“Thank you,” Ambrose said, “I would miss you too.” But he smiled sadly at his friends and they knew that he still wanted to fly south.
“Oh dear,” whispered Claire when Ambrose stepped out into the night. “I was sure that would work but we will have to think of something else. Jacques and Joseph are always working on new contraptions—maybe they have something for Ambrose to help with that will take his mind off of flying south.”
The next morning Gustave went to ask the mill owner’s sons for help.
“Is there anything you can do to help Ambrose?” he pleaded over a cup of tea. “He is so blue. We need to lift his spirits!”
“Well, I don’t know about his spirits,” replied the older brother Joseph. “But I do know a way we could give him a lift…”
“But Joseph,” said the younger brother Jacques. “We have already asked the dog, the cat, and the pig to try out the new flying-device first.”
“The pig has been miserably sick every time and the cat is still afraid of heights,” argued Joseph. “Besides, this makes more sense. Two of them already have wings!”
“The point is that they won’t need their wings!” Jacques countered. “They aren’t ready; they haven’t had time to prepare.”
“Claire will be with them,” said Joseph. “She’ll make sure they are ready.”
Gustave wasn’t sure what they were talking about but if it would keep Ambrose from thinking about his troubles then it was worth a try.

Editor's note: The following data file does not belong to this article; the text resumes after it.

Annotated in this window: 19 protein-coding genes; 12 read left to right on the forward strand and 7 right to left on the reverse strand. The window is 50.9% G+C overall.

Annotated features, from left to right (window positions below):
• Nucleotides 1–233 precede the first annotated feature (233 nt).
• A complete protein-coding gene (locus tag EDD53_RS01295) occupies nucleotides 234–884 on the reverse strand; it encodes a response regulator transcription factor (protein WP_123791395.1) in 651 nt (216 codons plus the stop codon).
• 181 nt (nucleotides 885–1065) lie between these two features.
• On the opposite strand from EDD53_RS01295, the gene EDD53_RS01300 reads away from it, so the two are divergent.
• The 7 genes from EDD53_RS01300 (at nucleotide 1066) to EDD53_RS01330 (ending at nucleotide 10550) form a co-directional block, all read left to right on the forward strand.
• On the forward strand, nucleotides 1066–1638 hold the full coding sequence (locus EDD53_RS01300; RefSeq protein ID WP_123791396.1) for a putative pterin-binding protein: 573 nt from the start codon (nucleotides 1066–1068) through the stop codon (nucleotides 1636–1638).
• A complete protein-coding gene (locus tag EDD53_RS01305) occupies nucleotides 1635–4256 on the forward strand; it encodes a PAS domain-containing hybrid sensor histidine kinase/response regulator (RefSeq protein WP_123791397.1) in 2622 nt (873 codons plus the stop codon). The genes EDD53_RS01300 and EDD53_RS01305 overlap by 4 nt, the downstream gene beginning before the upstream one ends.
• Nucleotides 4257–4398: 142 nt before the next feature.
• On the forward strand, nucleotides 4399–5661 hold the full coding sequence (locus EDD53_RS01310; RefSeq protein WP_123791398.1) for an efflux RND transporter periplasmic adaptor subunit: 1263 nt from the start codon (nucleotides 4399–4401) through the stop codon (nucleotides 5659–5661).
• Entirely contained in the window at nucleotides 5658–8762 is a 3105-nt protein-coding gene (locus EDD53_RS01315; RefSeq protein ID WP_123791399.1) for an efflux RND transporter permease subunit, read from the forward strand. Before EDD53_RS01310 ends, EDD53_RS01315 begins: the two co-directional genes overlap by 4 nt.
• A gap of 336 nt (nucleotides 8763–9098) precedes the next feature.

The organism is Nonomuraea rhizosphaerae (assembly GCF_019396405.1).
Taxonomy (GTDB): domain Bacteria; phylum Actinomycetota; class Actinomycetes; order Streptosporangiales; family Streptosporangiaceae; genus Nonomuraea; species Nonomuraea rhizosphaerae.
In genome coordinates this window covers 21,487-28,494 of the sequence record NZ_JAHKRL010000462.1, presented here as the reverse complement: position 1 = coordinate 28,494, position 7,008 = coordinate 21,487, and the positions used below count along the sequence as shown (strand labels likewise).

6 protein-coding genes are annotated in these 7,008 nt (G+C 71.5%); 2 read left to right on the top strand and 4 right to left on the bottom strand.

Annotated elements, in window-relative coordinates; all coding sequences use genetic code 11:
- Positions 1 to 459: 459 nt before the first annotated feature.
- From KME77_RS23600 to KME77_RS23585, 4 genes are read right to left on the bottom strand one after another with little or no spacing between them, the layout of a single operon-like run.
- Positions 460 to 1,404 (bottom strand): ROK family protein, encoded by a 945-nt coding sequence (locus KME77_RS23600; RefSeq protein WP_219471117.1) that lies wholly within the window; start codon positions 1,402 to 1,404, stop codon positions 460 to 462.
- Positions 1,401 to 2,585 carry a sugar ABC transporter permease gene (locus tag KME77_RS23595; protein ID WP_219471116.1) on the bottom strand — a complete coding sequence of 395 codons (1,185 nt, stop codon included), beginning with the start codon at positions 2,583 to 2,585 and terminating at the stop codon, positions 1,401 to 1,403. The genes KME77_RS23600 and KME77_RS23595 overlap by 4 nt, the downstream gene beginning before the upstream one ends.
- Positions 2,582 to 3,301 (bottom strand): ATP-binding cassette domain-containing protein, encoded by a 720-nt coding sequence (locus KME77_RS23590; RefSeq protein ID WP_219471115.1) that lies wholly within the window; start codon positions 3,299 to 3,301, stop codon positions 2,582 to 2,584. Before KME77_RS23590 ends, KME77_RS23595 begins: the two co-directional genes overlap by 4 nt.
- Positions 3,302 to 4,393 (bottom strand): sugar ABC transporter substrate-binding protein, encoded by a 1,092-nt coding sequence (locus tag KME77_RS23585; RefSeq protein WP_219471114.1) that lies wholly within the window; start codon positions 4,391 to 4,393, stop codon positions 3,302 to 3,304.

“Fine,” agreed Jacques turning to Gustave. “You will have to work hard to catch up. The other animals have been practicing since July.”
“We’ll do anything!” exclaimed Gustave. “Thank you!”
Joseph explained their plan and Gustave’s heart soared. This was perfect!
“We’ll order some new supplies and you can get started right away.” They shook hand and wing and Gustave ran to tell Claire the good news.
A few days later an enormous package arrived at the mill addressed to Ambrose.
“What’s this?” he asked, eyeing the brightly colored box. “It’s not my birthday, yet is it?”
When they tore off the wrappings he could not believe his eyes. Inside the box were three brand new shiny pairs of flying goggles, three soft brown leather helmets, and two scarves for each of his friends. His heart skipped a beat. Could it be? Was he really going to fly? Claire and Gustave watched him nervously.
“What are we waiting for? Let’s go!” shouted Ambrose and they grinned.